“Miss, you know there are mountains down there in the desert,” Ali said to me one morning when I finished reading his class a story of how St. Bernards saved people in the Swiss Alps.
“Those are sand dunes,” I explained to him. Most of my Qatari students had traveled widely and knew the difference in a Swiss Alp and a sand dune. Apparently, Ali was one of the few who had never left the Middle East.
“Oh, no, Miss. Those are mountains. I’ve seen them.”
Well, so had I. The other students waited patiently, albeit rolling their eyes, while I explained the difference in a sand dune and a real mountain, but Ali wasn’t buying.
“The mountains are where we go dune bashing, Miss. My driver takes us down there on weekends and we find the biggest ones, and we go . . . . ” He proceeded to illustrate with his hand the roller-coaster motions his SUV performed on the dunes.
Ali wasn’t telling me anything I didn’t already know. In fact, dune bashing was one of the first new things I tried when I moved to Qatar after accepting a teaching job at Qatar Foundation. Afraid of heights, it didn’t sound like a lot of fun, but I was assured I hadn’t lived until I’d tried it. The area in the southern part of the small emirate borders Saudi Arabia, and it is there in the south that the dunes rise up to form small hills that lend themselves to roller-coaster like rides. On almost any weekend you can find numerous SUVs filled with Qatari teenagers driven there by their drivers, as well as tourists and newcomers to the country, all with the same goal: roller-coastering up and down the dunes.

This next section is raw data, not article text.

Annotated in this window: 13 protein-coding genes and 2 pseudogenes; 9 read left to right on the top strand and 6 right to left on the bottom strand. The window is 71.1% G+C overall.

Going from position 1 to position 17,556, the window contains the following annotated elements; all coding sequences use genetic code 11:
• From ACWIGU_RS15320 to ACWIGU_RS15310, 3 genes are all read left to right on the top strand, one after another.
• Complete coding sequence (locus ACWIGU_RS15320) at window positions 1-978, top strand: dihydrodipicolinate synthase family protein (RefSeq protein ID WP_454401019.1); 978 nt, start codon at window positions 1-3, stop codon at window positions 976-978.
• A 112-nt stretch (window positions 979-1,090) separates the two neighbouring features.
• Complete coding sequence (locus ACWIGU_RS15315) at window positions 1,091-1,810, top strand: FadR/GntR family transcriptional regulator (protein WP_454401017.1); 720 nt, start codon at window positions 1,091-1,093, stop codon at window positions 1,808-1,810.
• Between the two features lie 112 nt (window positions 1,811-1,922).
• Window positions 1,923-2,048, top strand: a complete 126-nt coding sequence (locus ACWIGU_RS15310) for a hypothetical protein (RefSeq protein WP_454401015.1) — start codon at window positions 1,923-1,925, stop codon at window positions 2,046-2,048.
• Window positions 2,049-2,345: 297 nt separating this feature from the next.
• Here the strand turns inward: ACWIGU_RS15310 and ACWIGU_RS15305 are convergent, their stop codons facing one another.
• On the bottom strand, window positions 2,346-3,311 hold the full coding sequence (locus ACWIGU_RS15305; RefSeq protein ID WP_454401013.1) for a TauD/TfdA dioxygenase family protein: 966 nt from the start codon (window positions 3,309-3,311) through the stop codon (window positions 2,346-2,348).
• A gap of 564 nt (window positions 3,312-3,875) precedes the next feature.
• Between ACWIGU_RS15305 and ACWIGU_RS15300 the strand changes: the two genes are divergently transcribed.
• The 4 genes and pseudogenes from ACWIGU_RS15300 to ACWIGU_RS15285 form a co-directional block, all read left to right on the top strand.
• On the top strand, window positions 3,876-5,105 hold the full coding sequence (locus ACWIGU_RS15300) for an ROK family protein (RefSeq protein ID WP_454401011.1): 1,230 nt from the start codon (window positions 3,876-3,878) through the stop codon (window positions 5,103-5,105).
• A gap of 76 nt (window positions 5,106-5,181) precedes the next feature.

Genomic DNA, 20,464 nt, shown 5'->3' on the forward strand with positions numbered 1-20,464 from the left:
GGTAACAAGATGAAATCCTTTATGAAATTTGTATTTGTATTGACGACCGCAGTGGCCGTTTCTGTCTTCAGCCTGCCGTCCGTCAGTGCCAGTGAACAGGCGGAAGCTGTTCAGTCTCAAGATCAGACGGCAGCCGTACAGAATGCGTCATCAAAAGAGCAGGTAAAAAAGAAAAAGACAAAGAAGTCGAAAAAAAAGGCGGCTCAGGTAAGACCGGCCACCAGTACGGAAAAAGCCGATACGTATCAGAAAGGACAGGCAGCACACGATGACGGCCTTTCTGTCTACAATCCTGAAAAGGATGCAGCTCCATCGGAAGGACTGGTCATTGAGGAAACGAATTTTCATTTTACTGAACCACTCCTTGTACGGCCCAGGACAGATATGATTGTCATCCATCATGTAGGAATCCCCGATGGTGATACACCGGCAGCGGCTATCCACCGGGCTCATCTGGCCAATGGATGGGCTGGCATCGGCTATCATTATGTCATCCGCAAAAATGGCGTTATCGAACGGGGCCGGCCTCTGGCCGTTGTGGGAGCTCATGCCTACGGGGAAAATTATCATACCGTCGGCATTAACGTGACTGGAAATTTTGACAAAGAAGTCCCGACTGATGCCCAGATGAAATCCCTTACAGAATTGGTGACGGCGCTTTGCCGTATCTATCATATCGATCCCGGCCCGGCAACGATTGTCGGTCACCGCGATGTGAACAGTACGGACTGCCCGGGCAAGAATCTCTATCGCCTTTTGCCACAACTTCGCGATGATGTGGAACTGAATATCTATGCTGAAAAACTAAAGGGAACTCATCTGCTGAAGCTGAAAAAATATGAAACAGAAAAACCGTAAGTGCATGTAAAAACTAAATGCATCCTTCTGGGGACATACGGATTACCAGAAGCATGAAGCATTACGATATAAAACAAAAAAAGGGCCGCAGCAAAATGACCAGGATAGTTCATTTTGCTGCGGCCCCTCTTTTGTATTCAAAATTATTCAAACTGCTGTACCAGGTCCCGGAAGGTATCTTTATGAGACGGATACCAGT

My two friends and I chose a pleasant day in October for our adventure. Before the wild ride began, our hired driver stopped at a gas station to reduce the air in their tires. Full tires lend themselves to accidents. I was fully aware that there are accidents even with lowered air pressure. The occasional broken back. Broken necks. Bashed skulls. Fractured arms and legs. Several times each season, an SUV rolls injuring the occupants.
Air pressure lowered and courage steeled, we approached the top of a dune, the vehicle fishtailing in the sand as we ascended. At the top, our driver stopped for us to view the desert panorama – miles and miles of sand, gently rising and falling. Saudi Arabia in the distance. Then, without warning, he shot over the edge of the dune, laughing devilishly at our screams. Convinced that the contents of my stomach would erupt at any moment, I squeezed my stomach with both hands as though I could control my insides. Up and down, we went. Endlessly. I closed my eyes and prayed to whatever deity was listening. Just let me come through this unharmed . . . I pleaded, . . . and I will be forever good.
Eventually it was over, and I lived to tell. I don’t know which is worse: a roller coaster or dune bashing. At least in the dunes, one has the advantage of interesting scenery.
I gave up my effort to enlighten Ali about the relative sizes of dunes and Alps. I believe it was the same Ali (there are lots of Alis in Qatar) who asked me a few weeks later if Canada was as big as Qatar. When I explained that Canada was the second biggest country in the world, while Qatar was the size of one of the smallest states in the U.S., he didn’t believe me any more than he did when I told him the dunes weren’t mountains.